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United States Department of Agriculture

Agricultural Research Service

Research Project: MANAGEMENT OF INSECTS THAT ATTACK HORTICULTURAL, TURF, AND NURSERY CROPS

Location: Application Technology Research Unit

Title: Conophthorin enhances the electroantennogram and field behavioral response of Xylosandrus germanus (Coleoptera: Curculionidae) to ethanol

Authors
item Ranger, Christopher
item Gorzlancyk, Austin -
item Addesso, Karla -
item Oliver, Jason -
item Reding, Michael
item Schultz, Peter -
item Held, David -

Submitted to: Agricultural and Forest Entomology
Publication Type: Peer Reviewed Journal
Publication Acceptance Date: February 12, 2014
Publication Date: April 11, 2014
Citation: Ranger, C.M., Gorzlancyk, A.M., Addesso, K., Oliver, J.B., Reding, M.E., Schultz, P.B., Held, D.W. 2014. Conophthorin enhances the electroantennogram and field behavioral response of Xylosandrus germanus (Coleoptera: Curculionidae) to ethanol. Agricultural and Forest Entomology. DOI 10.1111/afe 12062.

Interpretive Summary: Ethanol acts as an attractant that ambrosia beetles use to locate living, but weakened trees. Conophthorin is a compound associated with the bark of a variety of trees and enhances ambrosia beetle attraction to vulnerable trees. Electroantennogram (EAG) and field trapping experiments were conducted with conophthorin and other selected compounds to assess their influence on the response of ambrosia beetles to ethanol. Compounds were chosen based on their likelihood of enhancing (i.e. conophthorin), reducing (i.e. verbenone), or having a negligible effect (i.e. lineatin, retusol, sulcatol, and terpinolene). Ethanol plus conophthorin elicited a larger EAG response by the ambrosia beetle Xylosandrus germanus than ethanol plus any of the remaining compounds at 0.2, 2, and 200 µg. EAG responses to ethanol plus the remaining compounds were indistinguishable. Ethanol plus conophthorin also attracted more X. germanus and other ambrosia beetles than traps baited with ethanol alone. In contrast, retusol, sulcatol, terpinolene, and verbenone reduced the attractiveness of ethanol to X. germanus and other ambrosia beetles. These results indicate that compounds can enhance (i.e. conophthorin) or reduce (i.e. retusol, terpinolene, and verbenone) ambrosia beetle responses to ethanol. Thus, conophthorin may be useful for improving trap attraction to ambrosia beetles, while retusol, terpinolene, and verbenone may be useful for repelling beetles.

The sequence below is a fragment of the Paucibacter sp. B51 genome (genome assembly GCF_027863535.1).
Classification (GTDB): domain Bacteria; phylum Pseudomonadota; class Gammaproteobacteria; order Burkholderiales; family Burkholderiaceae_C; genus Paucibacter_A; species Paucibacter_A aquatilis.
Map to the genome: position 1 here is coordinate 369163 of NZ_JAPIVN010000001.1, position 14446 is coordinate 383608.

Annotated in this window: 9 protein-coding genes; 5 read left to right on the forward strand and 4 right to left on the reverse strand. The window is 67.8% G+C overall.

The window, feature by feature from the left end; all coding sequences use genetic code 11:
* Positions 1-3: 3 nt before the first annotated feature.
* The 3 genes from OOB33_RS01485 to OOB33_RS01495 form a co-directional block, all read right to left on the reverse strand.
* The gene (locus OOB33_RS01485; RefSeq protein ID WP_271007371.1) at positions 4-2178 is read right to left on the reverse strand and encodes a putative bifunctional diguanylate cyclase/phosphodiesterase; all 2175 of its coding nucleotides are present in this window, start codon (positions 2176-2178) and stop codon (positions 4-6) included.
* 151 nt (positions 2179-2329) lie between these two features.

Technical Abstract: Ethanol acts as a long range cue that aids Xylosandrus germanus (Blandford) in locating living, but weakened trees. Conophthorin is associated with a variety of deciduous trees and enhances X. germanus’ attraction to vulnerable trees. Electroantennogram (EAG) and field trapping experiments were conducted with conophthorin and other selected semiochemicals to assess their influence on X. germanus’ response to ethanol and determine if EAG responses provided an indication of field behavioral activity. Semiochemicals were chosen based on their likelihood of enhancing (i.e. conophthorin), reducing (i.e. verbenone), or having a negligible effect (i.e. lineatin, retusol, sulcatol, and terpinolene). Ethanol plus conophthorin elicited a larger EAG response amplitude than ethanol plus any of the remaining semiochemicals at stimulus concentrations of 0.2, 2, and 200 µg. EAG responses to ethanol plus the remaining semiochemicals were indistinguishable. Ethanol plus conophthorin attracted more X. germanus, Euwallacea validus (Eichhoff), and Xyleborus pelliculosus Eichhoff than traps baited with ethanol alone, and a synergistic effect was detected for X. germanus and E. validus. In contrast, retusol, sulcatol, terpinolene, and verbenone reduced the attractiveness of ethanol to X. germanus, E. validus, Monarthrum fasciatum (Say), Xyleborinus saxesenii (Ratzeburg), Xylosandrus crassiusculus (Motschulsky), X. pelliculosus, and/or Anisandrus sayi Hopkins. While ethanol acts as an important olfactory cue for X. germanus, other volatiles can enhance (i.e. conophthorin) or reduce (i.e. retusol, terpinolene, and verbenone) orientation to ethanol. The larger EAG response generally elicited by conophthorin, and corresponding enhanced field activity, also suggests EAG analyses may be useful for identifying potential attractants.

Last Modified: 7/25/2014
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